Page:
Mossback’s Northwest: How Hollywood helped produce a Boeing cover-up

During WWII, a movie set designer helped camouflage the factory where B-17 Flying Fortresses were built. Did it work?

He was a Hollywood art director and designer who worked on classic musicals of the late 1930s, ones with Judy Garland and Mickey Rooney, Nelson Eddy and Jeanette MacDonald and Busby Berkeley choreographed extravaganzas, the kind of movies that lit up the theater. He was an art director at Golden Age MGM, and was nominated for an Oscar in 1940. He married one of the screen’s biggest stars — Veronica Lake. John Stewart Detlie was right at the heart of Tinseltown glamour.

But when World War II came along, the U.S. Army sent him to a very different kind of theater. His assignment was to go to Seattle and build the greatest set he’d ever designed — one to fool the enemy.  

It was a place some called “Boeing Wonderland.”

After the attack on Pearl Harbor, Seattleites expected the unexpected. The city was a potential target, and near the bullseye of that target was the Boeing Company. Since the mid-1930s, Boeing’s Plant 2 on the Duwamish River had been manufacturing B-17 “Flying Fortresses,” planes that soon became key to the Allied bombing campaign in Europe.

During the war, production stepped up: Over 360 B-17s per month rolled out, some 7,000 aircraft for the war effort in all. So did the first B-29 long-range bombers, designed for use in the Pacific campaign. The plant covered nearly 25 acres and employed some 30,000 workers in round-the-clock shifts. It was a small city itself.

In 1942, John Detlie was called up from Hollywood to work in the Seattle district of the Army engineers. He was then ranked a captain. He brought his new celebrity wife, who purchased them a home on Mercer Island. Detlie’s assignment was to camouflage Northwest strategic infrastructure from possible prying enemy eyes.

Lake took a months-long break from filming to participate in war bond drives and civic events. There was no camouflaging her star power to help the war effort.

John Detlie in uniform during WWII. (Library of Congress)

Detlie went to work on a major assignment: disguising the massive Boeing plant so that it would not be spotted by aerial surveillance and kept safe from potential bombing raids. Boeing was turning out nearly a third of the new planes used in the war. It had to be protected.

The Army engineers’ creation had to be more sophisticated than tricking the eye with color blotches. They came up with a solution: Build a new neighborhood on Boeing Plant 2’s roof, one that would blend in with the civilian surroundings — a nice suburban kind of place. So they made streets of burlap and trees of chicken wire and feathers painted to look natural. They built squat houses on a contoured landscape — roofscape? — 53 of them in all.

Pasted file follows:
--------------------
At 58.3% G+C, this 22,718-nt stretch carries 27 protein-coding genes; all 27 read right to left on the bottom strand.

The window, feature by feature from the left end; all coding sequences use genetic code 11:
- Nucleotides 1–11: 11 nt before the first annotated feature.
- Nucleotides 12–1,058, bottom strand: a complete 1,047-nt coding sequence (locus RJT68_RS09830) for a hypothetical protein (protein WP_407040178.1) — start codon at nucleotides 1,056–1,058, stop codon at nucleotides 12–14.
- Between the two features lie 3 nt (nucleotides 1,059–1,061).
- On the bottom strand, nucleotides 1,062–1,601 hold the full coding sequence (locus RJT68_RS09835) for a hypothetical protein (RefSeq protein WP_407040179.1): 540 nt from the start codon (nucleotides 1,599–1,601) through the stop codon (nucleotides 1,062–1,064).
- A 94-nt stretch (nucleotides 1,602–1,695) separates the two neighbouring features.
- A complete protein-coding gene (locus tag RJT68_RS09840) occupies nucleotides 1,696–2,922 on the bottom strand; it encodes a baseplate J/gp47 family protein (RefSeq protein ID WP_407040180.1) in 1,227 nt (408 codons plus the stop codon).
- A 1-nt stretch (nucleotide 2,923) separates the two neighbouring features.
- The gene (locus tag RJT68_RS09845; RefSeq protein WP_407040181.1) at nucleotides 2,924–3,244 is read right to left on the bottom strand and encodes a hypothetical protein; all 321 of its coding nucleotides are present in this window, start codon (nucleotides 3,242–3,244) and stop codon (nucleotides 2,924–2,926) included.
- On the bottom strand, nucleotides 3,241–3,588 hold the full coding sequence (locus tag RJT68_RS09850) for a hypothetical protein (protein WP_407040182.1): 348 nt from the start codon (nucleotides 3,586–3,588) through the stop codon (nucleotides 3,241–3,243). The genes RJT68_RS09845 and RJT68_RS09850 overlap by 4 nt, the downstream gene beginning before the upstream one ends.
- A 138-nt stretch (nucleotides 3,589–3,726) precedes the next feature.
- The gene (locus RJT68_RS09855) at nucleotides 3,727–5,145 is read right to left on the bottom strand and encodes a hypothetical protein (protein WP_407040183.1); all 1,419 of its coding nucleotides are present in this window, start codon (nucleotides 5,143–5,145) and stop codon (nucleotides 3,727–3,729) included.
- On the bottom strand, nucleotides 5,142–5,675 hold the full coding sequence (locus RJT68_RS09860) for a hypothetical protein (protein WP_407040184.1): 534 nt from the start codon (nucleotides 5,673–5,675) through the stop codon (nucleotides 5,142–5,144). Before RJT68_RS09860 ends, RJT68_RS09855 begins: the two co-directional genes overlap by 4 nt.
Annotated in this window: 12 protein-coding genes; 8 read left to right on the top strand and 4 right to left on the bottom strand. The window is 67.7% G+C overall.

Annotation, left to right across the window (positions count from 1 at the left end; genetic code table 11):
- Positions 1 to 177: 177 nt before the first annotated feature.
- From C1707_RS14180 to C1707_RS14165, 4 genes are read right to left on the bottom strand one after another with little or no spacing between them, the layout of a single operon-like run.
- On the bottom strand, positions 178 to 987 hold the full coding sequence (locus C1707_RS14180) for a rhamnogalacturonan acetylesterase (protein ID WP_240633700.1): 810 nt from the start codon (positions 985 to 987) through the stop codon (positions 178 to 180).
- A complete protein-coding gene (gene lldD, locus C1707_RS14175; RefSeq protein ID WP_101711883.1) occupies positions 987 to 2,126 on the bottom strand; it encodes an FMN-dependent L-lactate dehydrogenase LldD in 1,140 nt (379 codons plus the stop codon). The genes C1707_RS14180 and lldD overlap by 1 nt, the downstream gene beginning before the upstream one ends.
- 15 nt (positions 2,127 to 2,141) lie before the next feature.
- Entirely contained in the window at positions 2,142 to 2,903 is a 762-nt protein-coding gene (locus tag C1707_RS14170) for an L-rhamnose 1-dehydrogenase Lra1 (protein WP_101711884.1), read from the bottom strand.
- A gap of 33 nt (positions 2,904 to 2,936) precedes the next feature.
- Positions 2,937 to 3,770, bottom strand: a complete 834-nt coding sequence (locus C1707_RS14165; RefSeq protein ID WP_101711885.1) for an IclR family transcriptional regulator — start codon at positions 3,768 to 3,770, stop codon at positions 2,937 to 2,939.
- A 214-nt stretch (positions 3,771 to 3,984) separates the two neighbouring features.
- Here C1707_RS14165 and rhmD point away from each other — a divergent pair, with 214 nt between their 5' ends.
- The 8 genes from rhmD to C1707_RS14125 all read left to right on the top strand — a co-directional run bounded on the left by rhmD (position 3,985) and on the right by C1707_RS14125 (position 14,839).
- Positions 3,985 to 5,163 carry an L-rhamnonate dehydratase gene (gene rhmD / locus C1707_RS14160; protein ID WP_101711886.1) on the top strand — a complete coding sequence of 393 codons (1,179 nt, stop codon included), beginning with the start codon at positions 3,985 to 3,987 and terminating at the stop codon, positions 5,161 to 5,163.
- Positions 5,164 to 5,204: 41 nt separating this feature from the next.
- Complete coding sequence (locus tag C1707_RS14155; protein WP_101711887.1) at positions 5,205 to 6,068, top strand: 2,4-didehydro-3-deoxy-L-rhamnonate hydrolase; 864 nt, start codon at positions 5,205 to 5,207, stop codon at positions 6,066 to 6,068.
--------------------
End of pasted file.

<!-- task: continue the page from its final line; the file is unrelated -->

They were mostly not full-sized houses when seen from the ground, but when photographed from thousands of feet up, they’d pass the smell test. They built automobiles that looked like they’d been flattened by steamrollers, shaped to trick any cameras aloft. Photographs from up there made everything look flat as pancakes anyway. But the angles and shading had to be just right. The Army was involved in camouflaging important aircraft plants in Southern California too, with plenty of Hollywood recruits to design them.

The deception spilled over from the Boeing plant’s roof. The Boeing Wonderland’s fake roads were extended across next-door Boeing Field and up a swath of the Beacon Hill greenbelt to make it look as though the roads extended there. Detlie’s team also considered building an entirely new fake airfield to fool the enemy.

In Seattle the new nabe was an open secret, but no one spilled the beans. It wasn’t until near the end of the war in the Pacific in the summer of 1945 that the public was informed about the project. Boeing employees posed in their fake Wonderland subdivision, newsreels spread the story and people were amazed at the elaborate hoax.

“Boeing Wonderland” consisted of short structures that looked real from high altitude. (The Boeing Company)

The attack on Pearl Harbor caused an overreaction on the West Coast, such as the cruel mass incarceration of Japanese Americans in concentration camps in the western interior. Seattle was an epicenter of that tragedy. But Japanese submarine actions off the coast, such as the 1942 shelling of Fort Stevens at the mouth of the Columbia River and the invasion of the Aleutian Islands in Alaska, rattled Seattle. There were blackouts and mobile anti-aircraft units and air-raid sirens installed on the hills and the middle of Downtown. The scare tactics worked: No one wanted another Pearl Harbor.

Boeing Plant #2 concealed by a fake neighborhood nicknamed “Boeing Wonderland.” (The Boeing Company)

With the war won, Boeing’s Wonderland was dismantled in 1946. John Detlie and his fellow engineers received an Army commendation for their efforts. Detlie and Veronica Lake divorced in 1943, and while Lake went back to Hollywood, Detlie did not. He stayed in Seattle for more than a decade, becoming a prominent architect and a founder of Allied Arts, a major civic group. He was the first chair of the Seattle Arts Commission. He designed buildings at the University of Washington and Children’s Orthopedic Hospital, and he was one of the main designers of Temple de Hirsch Sinai.

These were real, permanent contributions to the city.

Funny that he’s best remembered for a fake neighborhood to fool an enemy that never came.

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About the Authors & Contributors

Knute Berger

Knute Berger

Knute “Mossback” Berger is Crosscut's Editor-at-Large.